Washington Post Urges Increased Effort to Combat Sex Slavery
In an editorial appearing in today’s Washington Post, the newspaper called on the US to withhold aid from countries that are not working vigorously enough to curb sex trafficking and sex slavery. The Victims of Trafficking and Violence Protection Act of 2000 establishes global standards for the elimination of sex trafficking and allows the US government to apply pressure to countries found in violation of those standards. Among the biggest offenders, according to the Washington Post, are India, Thailand, and Cambodia. The State Department notes that more than 2.3 million women and girls are forced prostitutes in India. In Thailand, child sex slaves number close to 1 million, and in Cambodia, and estimated 20,000 child sex slaves work out of brothels. The Washington Post reports, however, that these countries were not included on a list developed by the State Department in 2001 of nations found to be too “complacent” about prosecuting and convicting sex traffickers. “There is an internal debate about which countries will be fingered; country specialists within the department, concerned about causing offense that might damage other US interests, tend to want leniency,” explained the Post. “But naming and shaming offending countries is a good way to stimulate the prosecutorial crackdowns that could actually curb sex slavery.” The State Department is now preparing to publish its 2002 list.
Sex trafficking is the third most lucrative criminal activity in the world after smuggling arms and narcotics according to officials present at the Second World Congress Against Commercial Sexual Exploitation of Children held in December 2001. The United States, itself, is not immune to sex trafficking. According to the 2000 Annual Trafficking in Persons Report issued by the State Department, between 45,000 and 50,000 people - mostly women and children - are trafficked to the United States and forced to work in sweatshop like conditions or in the sex industries as prostitutes. The United Nations, however, estimates that between 244,000 and 325,000 women and children are victims of commercial sexual exploitation in the United States.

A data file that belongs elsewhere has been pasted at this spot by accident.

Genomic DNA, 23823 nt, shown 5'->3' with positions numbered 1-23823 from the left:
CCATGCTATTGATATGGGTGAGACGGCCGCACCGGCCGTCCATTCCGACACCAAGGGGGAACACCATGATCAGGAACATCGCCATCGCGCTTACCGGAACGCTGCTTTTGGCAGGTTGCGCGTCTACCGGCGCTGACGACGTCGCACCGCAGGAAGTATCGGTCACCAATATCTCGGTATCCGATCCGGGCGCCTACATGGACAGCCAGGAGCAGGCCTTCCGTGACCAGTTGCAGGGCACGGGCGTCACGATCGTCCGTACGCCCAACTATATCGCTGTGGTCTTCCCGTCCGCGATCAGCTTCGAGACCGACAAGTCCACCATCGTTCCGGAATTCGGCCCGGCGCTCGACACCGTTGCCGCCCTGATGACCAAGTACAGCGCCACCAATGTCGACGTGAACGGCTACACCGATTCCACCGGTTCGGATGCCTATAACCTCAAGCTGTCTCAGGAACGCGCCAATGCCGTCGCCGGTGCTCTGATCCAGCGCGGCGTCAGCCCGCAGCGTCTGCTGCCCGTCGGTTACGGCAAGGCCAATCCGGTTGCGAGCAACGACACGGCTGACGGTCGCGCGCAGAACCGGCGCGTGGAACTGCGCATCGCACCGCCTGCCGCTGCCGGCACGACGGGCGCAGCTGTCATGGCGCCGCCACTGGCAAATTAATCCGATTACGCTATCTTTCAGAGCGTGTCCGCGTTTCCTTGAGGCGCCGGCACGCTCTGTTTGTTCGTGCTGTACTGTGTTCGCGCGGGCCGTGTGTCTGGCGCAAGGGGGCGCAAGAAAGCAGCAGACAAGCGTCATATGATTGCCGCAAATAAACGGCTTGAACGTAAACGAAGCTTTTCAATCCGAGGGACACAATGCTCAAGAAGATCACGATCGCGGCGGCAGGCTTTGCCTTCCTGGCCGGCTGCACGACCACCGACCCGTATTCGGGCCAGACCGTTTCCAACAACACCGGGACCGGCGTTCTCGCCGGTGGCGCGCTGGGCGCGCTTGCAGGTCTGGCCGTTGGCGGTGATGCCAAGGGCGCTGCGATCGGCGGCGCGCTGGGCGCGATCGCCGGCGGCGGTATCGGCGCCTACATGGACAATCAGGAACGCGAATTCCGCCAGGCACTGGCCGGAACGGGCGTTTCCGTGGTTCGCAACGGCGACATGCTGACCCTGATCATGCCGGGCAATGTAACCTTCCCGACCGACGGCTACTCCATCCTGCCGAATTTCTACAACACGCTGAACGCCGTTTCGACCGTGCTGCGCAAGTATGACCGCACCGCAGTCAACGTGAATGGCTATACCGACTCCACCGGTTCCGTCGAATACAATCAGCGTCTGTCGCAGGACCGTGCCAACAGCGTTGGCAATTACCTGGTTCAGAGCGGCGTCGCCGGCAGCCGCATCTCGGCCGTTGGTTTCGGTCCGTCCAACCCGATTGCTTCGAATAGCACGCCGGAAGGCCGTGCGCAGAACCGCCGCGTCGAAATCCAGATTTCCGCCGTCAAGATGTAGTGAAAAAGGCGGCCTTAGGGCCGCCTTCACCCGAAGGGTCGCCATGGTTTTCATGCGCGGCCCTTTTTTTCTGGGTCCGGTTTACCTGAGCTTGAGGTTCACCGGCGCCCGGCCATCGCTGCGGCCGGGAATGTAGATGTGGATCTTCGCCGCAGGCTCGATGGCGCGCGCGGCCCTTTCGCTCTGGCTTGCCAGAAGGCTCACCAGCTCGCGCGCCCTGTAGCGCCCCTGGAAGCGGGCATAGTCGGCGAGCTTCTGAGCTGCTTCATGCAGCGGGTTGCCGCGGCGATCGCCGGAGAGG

10/30/2014 Medication Abortion Access Threatened by Oklahoma Court Ruling - An Oklahoma state district court judge has refused to block a state law restricting medication abortion, clearing the way for the law to go into affect on November 1.
The Oklahoma Coalition for Reproductive Justice, together with a local abortion clinic in Tulsa, challenged HB 2684 in September, arguing that the law was an unconstitutional restriction on non-surgical abortion in the earliest weeks of pregnancy. . . .
10/30/2014 UPS Switches Pregnant Worker Policy Ahead of Supreme Court Case - The United Parcel Service (UPS) is changing its policy on light duty assignments for pregnant workers, even though the company will stand by its refusal to extend accommodations to a former employee in an upcoming Supreme Court case.
UPS announced on Monday in a memo to employees, and in a brief filed with the US Supreme Court, that the company will begin offering temporary, light-duty positions to pregnant workers on January 1, 2015. . . .
10/30/2014 North Dakota Medical Students Speak Out Against Measure 1 - Medical students at the University of North Dakota School of Medicine and Health Sciences are asking North Dakotans to vote no on Measure 1, a personhood measure on the state ballot this fall.
The students issued published a letter in the Grand Forks Herald stating that they opposed Measure 1 in part because they are against "the government's taking control of the personal health care decisions of its citizens." Nearly 60 UND School of Medicine students signed the letter, citing concerns over the "very broad and ambiguous language" used in the proposed amendment, which has no regard for serious and life-threatening medical situations such as ectopic pregnancies.
Measure 1 would change the North Dakota state constitution to create an "inalienable right to life" for humans "at any stage of development" - including the moment of fertilization and conception. . . .